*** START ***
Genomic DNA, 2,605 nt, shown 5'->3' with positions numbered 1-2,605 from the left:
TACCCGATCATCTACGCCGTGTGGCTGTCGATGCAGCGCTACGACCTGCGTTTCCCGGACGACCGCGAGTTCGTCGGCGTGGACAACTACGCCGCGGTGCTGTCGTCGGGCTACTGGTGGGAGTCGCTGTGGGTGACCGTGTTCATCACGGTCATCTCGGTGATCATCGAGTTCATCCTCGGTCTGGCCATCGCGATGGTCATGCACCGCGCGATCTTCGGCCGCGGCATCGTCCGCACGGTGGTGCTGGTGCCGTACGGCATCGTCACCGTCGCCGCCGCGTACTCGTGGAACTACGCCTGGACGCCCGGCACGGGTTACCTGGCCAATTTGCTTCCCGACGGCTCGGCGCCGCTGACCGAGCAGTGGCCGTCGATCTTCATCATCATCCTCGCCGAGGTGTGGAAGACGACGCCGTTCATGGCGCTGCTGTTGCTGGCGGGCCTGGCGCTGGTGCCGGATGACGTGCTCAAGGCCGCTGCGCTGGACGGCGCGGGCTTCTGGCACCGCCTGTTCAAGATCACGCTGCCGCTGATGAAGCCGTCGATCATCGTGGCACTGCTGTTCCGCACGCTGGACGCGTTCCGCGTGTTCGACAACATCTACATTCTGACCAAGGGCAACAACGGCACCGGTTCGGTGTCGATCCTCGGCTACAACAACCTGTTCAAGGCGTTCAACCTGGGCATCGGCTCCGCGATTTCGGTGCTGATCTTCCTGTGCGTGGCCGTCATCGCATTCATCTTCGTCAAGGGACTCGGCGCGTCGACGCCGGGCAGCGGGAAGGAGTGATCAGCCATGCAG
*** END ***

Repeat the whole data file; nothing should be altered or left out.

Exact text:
Genomic DNA, 2,605 nt, shown 5'->3' with positions numbered 1-2,605 from the left:
TACCCGATCATCTACGCCGTGTGGCTGTCGATGCAGCGCTACGACCTGCGTTTCCCGGACGACCGCGAGTTCGTCGGCGTGGACAACTACGCCGCGGTGCTGTCGTCGGGCTACTGGTGGGAGTCGCTGTGGGTGACCGTGTTCATCACGGTCATCTCGGTGATCATCGAGTTCATCCTCGGTCTGGCCATCGCGATGGTCATGCACCGCGCGATCTTCGGCCGCGGCATCGTCCGCACGGTGGTGCTGGTGCCGTACGGCATCGTCACCGTCGCCGCCGCGTACTCGTGGAACTACGCCTGGACGCCCGGCACGGGTTACCTGGCCAATTTGCTTCCCGACGGCTCGGCGCCGCTGACCGAGCAGTGGCCGTCGATCTTCATCATCATCCTCGCCGAGGTGTGGAAGACGACGCCGTTCATGGCGCTGCTGTTGCTGGCGGGCCTGGCGCTGGTGCCGGATGACGTGCTCAAGGCCGCTGCGCTGGACGGCGCGGGCTTCTGGCACCGCCTGTTCAAGATCACGCTGCCGCTGATGAAGCCGTCGATCATCGTGGCACTGCTGTTCCGCACGCTGGACGCGTTCCGCGTGTTCGACAACATCTACATTCTGACCAAGGGCAACAACGGCACCGGTTCGGTGTCGATCCTCGGCTACAACAACCTGTTCAAGGCGTTCAACCTGGGCATCGGCTCCGCGATTTCGGTGCTGATCTTCCTGTGCGTGGCCGTCATCGCATTCATCTTCGTCAAGGGACTCGGCGCGTCGACGCCGGGCAGCGGGAAGGAGTGATCAGCCATGCAG